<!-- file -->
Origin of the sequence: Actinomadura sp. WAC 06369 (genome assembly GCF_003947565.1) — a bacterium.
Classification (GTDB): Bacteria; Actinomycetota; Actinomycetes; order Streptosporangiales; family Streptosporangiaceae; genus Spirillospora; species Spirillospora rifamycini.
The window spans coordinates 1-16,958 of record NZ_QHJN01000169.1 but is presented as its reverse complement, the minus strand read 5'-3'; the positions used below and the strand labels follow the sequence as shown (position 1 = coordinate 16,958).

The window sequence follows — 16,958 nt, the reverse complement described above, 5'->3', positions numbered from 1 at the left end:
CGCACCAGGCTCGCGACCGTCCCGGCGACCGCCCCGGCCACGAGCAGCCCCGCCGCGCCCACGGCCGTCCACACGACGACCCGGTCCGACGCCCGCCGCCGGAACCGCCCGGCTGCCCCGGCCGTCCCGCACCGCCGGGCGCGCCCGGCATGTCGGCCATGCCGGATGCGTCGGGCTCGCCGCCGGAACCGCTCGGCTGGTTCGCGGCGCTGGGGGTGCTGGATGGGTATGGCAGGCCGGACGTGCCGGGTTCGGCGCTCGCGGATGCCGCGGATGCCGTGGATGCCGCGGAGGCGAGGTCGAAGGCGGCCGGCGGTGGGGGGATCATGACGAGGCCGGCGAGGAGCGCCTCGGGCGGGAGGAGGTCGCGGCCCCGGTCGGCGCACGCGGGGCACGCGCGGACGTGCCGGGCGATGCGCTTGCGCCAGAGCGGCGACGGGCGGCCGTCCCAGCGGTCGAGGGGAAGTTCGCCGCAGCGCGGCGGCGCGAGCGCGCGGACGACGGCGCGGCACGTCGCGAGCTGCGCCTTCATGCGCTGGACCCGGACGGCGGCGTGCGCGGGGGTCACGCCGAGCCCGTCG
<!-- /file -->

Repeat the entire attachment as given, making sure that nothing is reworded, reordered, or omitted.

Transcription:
Origin of the sequence: Actinomadura sp. WAC 06369 (genome assembly GCF_003947565.1) — a bacterium.
Classification (GTDB): Bacteria; Actinomycetota; Actinomycetes; order Streptosporangiales; family Streptosporangiaceae; genus Spirillospora; species Spirillospora rifamycini.
The window spans coordinates 1-16,958 of record NZ_QHJN01000169.1 but is presented as its reverse complement, the minus strand read 5'-3'; the positions used below and the strand labels follow the sequence as shown (position 1 = coordinate 16,958).

The window sequence follows — 16,958 nt, the reverse complement described above, 5'->3', positions numbered from 1 at the left end:
CGCACCAGGCTCGCGACCGTCCCGGCGACCGCCCCGGCCACGAGCAGCCCCGCCGCGCCCACGGCCGTCCACACGACGACCCGGTCCGACGCCCGCCGCCGGAACCGCCCGGCTGCCCCGGCCGTCCCGCACCGCCGGGCGCGCCCGGCATGTCGGCCATGCCGGATGCGTCGGGCTCGCCGCCGGAACCGCTCGGCTGGTTCGCGGCGCTGGGGGTGCTGGATGGGTATGGCAGGCCGGACGTGCCGGGTTCGGCGCTCGCGGATGCCGCGGATGCCGTGGATGCCGCGGAGGCGAGGTCGAAGGCGGCCGGCGGTGGGGGGATCATGACGAGGCCGGCGAGGAGCGCCTCGGGCGGGAGGAGGTCGCGGCCCCGGTCGGCGCACGCGGGGCACGCGCGGACGTGCCGGGCGATGCGCTTGCGCCAGAGCGGCGACGGGCGGCCGTCCCAGCGGTCGAGGGGAAGTTCGCCGCAGCGCGGCGGCGCGAGCGCGCGGACGACGGCGCGGCACGTCGCGAGCTGCGCCTTCATGCGCTGGACCCGGACGGCGGCGTGCGCGGGGGTCACGCCGAGCCCGTCG